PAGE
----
M. Cross and P. Hohenberg,
Rev. Mod. Phys.
65:851 (1993).
CrossRefADSJ. P. Gollub and J. S. Langer,
Rev. Mod. Phys.
71:S396 (1999).
CrossRefE. R. Kandel, J. H. Schwartz, and T. M. Jessell, Principles of Neural Science (Appleton & Lange, Norwalk, CT, 1991).
D. H. Hubel and T. N. Wiesel, J. Physiol.
160:215 (1962).
G. G. Blasdel and G. Salama,
Nature
321:579 (1986).
CrossRefADSH. Y. Lee, M. Yahyanejad, and M. Kardar,
Proc. Nat. Acad. Sci. USA
100:16036 (2003).
CrossRefADSN. V. Swindale,
Proc. R. Soc. Lond. B
215:211 (1982).
ADSN. V. Swindale,
Biol. Cybern.
66:217 (1992).
CrossRefF. Wolf and T. Geisel,
Nature
395:73 (1998).
CrossRefADSConstant stirring by sufficiently strong external noise can also lead to dynamic creation and annihilation of pinwheels, but our focus is on evolving fields where the only randomness is in the choice of initial conditions.
A. A. Koulakov and D. B. Chklovskii,
Neuron
29:519 (2001).
CrossRefF. Wolf, PhD thesis, Univeritt Göttingen, 2000.
In fact (as we also found in our analysis of monkey map), not all orientations are equally represented. This type of anisotropy indicates the absence of any form of rotation symmetry, and should not be confused with the distinction between full and joint rotation symmetries which is the subject of this article. The former is compatible with rainbow patterns and does not appear to play a role in the stability of pinwheels. We verified this explicitly by numerical simulations in models with a preference for the horizontal direction.
J. B. Swift and P. C. Hohenberg,
Phys. Rev. A
15:319 (1977).
CrossRefADSM. C. Cross and P. C. Hohenberg,
Rev. Mod. Phys.
65:851 (1993).
CrossRefADSW. H. Bosking, Y. Zhang, B. Schofield, and D. Fitzpatrick, J. Neurosci.
17:2112 (1997).
P. C. Bressloff
et al.,
Phil. Trans. R. Soc. Lond. B
356:299 (2001).
CrossRefThe vectorial representation may in fact be appropriate for a more detailed description of cortical maps which includes other aspects of visual input. For example, it is known that V1 cells respond also to the motion of oriented bars. Including the direction of motion leads to a more vectorial representation.
D. Whitney, H. C. Goltz, C. G. Thomas, J. S. Gati, R. S. Menon, and M. A. Goodale,
Science
31:878 (2003).
CrossRefADSB. T. Halperin, in Physics of Defects, Les Houches Session XXXV, 1980, R. Balian, M. Klèman, and J.-P. Poirir, eds. (North Holland, Amsterdam, 1981), pp. 813–857.
M. Sigman, G. A. Cecchi, C. D. Gilbert, and M. O. Magnasco,
Proc. Natl. Acad. Sci. USA
98:1935 (2001).
CrossRefADSD. J. Field,
J. Opt. Soc. Am. A
4:2379 (1987).
ADSCrossRefD. Ruderman and W. Bialek,
Phys. Rev. Lett.
73:814 (1994).
CrossRefADSA. S. Monin and A. M. Yaglom, Statistical Mechanics, Vol. 2 (MIT, Cambridge, 1971), pp. 1–58.
I. Arad
et al,
Phys. Rev. Lett.
81:5330 (1998).
CrossRefADSJ. H. van Hateren and A. Van der Schaaf, Proc. R. Soc. London B
265:359 (1998).
W. T. Freeman and E. H. Adelson,
IEEE Trans. Patt. Anal. Mach. Intell.
13:891 (1991).
CrossRefE. Switkes, M. J. Mayer, and J. A. Sloan,
Vision Res.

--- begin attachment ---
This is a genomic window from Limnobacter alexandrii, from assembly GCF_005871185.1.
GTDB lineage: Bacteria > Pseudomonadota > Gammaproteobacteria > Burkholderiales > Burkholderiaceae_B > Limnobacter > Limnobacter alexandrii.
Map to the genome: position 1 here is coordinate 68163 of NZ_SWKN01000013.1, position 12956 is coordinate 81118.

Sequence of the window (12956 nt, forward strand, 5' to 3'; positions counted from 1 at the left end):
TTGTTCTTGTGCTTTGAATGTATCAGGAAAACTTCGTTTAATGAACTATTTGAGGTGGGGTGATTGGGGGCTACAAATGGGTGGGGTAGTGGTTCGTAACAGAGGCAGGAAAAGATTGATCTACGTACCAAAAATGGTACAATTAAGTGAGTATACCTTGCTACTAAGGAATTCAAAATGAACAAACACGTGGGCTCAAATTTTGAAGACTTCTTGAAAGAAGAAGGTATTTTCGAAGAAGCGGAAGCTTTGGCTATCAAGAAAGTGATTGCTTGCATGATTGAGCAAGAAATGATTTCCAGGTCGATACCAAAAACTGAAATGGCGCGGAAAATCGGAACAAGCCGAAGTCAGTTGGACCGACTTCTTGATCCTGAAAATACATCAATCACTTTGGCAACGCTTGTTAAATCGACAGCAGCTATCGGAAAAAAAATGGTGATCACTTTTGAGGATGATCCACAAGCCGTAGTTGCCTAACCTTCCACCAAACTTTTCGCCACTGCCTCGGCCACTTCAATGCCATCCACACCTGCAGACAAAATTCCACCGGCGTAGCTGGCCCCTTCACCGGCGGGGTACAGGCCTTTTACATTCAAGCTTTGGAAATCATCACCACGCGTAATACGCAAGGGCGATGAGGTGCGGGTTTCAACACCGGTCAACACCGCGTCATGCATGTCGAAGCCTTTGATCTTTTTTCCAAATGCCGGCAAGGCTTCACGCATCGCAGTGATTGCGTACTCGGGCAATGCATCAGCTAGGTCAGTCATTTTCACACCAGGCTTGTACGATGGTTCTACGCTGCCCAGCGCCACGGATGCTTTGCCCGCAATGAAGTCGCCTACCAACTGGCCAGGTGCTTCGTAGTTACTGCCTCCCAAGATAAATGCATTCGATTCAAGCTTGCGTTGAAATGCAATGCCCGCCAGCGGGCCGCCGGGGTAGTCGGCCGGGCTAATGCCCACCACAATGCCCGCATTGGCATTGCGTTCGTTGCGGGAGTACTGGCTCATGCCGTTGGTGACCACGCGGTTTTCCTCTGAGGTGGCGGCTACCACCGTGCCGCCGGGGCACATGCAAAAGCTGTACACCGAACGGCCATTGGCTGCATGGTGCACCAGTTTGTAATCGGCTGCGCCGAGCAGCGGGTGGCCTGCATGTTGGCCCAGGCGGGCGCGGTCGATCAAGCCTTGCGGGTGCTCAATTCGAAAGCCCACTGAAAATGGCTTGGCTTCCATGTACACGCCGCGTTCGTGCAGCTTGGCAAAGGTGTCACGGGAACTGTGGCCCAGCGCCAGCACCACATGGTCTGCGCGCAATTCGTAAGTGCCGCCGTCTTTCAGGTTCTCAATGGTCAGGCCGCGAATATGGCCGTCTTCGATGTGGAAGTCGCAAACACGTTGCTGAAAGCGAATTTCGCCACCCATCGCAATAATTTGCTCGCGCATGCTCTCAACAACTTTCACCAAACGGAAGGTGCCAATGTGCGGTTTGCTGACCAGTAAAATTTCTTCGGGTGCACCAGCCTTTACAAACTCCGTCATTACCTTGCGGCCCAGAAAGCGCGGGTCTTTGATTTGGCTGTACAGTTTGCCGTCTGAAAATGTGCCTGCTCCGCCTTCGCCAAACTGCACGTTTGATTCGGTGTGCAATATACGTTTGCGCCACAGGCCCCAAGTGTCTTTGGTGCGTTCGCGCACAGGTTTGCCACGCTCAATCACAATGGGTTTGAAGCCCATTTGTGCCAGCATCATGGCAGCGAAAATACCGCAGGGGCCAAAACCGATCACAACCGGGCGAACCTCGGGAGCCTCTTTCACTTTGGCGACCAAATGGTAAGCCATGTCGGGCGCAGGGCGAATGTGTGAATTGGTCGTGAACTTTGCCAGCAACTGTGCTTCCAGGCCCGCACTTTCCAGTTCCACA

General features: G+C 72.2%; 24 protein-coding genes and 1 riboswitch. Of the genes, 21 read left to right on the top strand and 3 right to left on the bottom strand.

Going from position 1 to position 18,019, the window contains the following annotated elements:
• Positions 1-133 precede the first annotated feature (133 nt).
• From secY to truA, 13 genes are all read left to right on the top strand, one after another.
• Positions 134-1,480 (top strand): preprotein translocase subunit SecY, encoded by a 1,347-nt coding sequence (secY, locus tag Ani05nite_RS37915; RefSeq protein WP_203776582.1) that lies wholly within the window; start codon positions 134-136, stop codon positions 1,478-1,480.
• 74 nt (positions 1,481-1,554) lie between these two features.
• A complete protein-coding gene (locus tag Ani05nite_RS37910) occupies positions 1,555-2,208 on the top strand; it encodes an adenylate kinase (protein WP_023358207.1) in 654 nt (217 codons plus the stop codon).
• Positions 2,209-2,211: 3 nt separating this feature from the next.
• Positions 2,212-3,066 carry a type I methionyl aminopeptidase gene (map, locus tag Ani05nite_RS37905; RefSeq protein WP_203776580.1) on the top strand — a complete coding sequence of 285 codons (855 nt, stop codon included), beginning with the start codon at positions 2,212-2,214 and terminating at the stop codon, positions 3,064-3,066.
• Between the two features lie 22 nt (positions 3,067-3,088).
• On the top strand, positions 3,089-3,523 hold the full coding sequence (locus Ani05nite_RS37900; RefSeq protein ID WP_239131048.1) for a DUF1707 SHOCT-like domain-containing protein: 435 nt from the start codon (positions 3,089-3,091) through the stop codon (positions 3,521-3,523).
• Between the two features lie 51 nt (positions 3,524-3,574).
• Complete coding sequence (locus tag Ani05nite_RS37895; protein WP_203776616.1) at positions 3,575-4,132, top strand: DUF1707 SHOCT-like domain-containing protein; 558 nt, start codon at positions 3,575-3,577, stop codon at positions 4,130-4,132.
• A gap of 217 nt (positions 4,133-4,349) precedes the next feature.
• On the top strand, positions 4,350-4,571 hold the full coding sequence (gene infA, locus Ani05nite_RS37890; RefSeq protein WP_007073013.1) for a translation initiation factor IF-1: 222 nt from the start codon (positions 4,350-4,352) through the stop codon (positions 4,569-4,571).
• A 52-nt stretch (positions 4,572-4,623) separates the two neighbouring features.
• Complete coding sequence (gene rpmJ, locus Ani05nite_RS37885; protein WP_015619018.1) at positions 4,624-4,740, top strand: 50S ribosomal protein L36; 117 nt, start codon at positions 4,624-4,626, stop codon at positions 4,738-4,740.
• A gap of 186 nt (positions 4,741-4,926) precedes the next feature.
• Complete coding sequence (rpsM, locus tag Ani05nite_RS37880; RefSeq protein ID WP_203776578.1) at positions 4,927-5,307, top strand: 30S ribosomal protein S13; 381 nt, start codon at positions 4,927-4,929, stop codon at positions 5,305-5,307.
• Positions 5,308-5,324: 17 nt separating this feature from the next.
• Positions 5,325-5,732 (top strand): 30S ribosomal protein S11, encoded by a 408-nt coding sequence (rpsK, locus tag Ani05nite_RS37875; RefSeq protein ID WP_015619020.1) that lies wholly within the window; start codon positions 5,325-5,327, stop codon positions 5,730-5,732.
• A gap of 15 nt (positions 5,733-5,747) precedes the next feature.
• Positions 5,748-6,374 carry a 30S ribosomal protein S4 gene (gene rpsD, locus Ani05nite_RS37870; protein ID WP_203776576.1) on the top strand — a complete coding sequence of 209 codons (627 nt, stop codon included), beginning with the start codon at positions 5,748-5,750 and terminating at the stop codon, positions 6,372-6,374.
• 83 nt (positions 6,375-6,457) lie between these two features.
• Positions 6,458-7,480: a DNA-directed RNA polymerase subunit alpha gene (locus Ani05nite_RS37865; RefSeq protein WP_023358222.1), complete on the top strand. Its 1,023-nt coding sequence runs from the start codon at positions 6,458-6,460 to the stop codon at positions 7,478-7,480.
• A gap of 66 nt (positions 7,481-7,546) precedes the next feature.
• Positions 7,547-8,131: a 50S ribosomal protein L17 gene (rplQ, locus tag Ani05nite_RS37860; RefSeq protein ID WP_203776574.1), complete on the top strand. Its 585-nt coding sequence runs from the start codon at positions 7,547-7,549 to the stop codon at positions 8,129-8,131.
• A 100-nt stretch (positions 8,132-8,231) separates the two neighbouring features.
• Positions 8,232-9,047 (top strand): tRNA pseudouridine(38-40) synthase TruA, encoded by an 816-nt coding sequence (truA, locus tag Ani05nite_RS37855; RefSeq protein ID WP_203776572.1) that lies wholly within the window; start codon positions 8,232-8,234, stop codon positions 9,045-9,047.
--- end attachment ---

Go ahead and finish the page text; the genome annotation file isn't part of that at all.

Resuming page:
18:1393 (1978).
CrossRefJ. D. Pettigrew, T. Nikara, and P. O. Bishop, Exp. Brain Res.
6:373 (1968).
B. Chapman and T. Bonhoeffer,
Proc. Natl. Acad. Sci. USA
95:2609 (1998).
CrossRefADSV. Dragoi, C. M. Turch, and M. Sur,
Neuron
32:1181 (2001).
CrossRefWe confirmed that the spectra become more isotropic as we average over more rotated images. Note that with a matrix S
_{αβ} obtained from an orientation field, there is no a priori reason for the cross correlations S
_{
lt
}(k) and S
_{
tl
}(k) to be zero. We do find that these correlations are small, and also decrease as we average over rotated images.
Additional pictures and data are available online from http://www.mit.edu/∼kardar/research/transversality/ModernArt/.
C. D. Gilbert and T. N. Wiesel, J. Neurosci.
9:2432 (1989).
R. Malach, Y. Amir, M. Harel, and A. Grinvald,
Proc. Natl. Acad. Sci. USA
90:10469 (1993).
CrossRefADSJ. I. Nelson and B. J. Frost,
Exp. Brain Res.
61:54 (1985).
CrossRefP. Buzás, U. T. Eysel, P. Adorján, and Z. F. Kisvárday,
J. Comp. Neurol.
437:259 (2001).
CrossRefZ. Kourtzi
et al.,
Neuron
37:333 (2003).
CrossRefS. B. Laughlin, Z. Naturf.
36c:910 (1981).
J. J. Atick and A. N. Redlich, Neural Comput.
2:308 (1990).
J. J. Atick,
Network: Comput. Neural Sys.
3:213 (1992).
CrossRefMATHY. Dan, J. J. Atick, and R. C. Reid, J. Neurosci.
16:3351 (1996).
W. Bialek, D. L. Ruderman, and A. Zee, in Advances in Neural Information Processing Systems, R. P. Lippman, ed. (Morgan Kaufmann, San Mateo, CA, 1991), p. 363.
M. Kardar and A. Zee,
Proc. Natl. Acad. Sci. USA
99:15894 (2002).
CrossRefADSFor a small patch of the cortex, we can assume a locally linear relation between the visual and cortical coordinates, X and x. At a global level, the map is certainly non-linear. The non-linearity could itself impose rotations in the coordinate frames which complicate the notion of colinearity. Such complications are ignored in the present analysis.
C. E. Shannon and W. Weaver, The Mathematical Theory of Communication (University of Illinois Press, Urbaba, IL, 1962).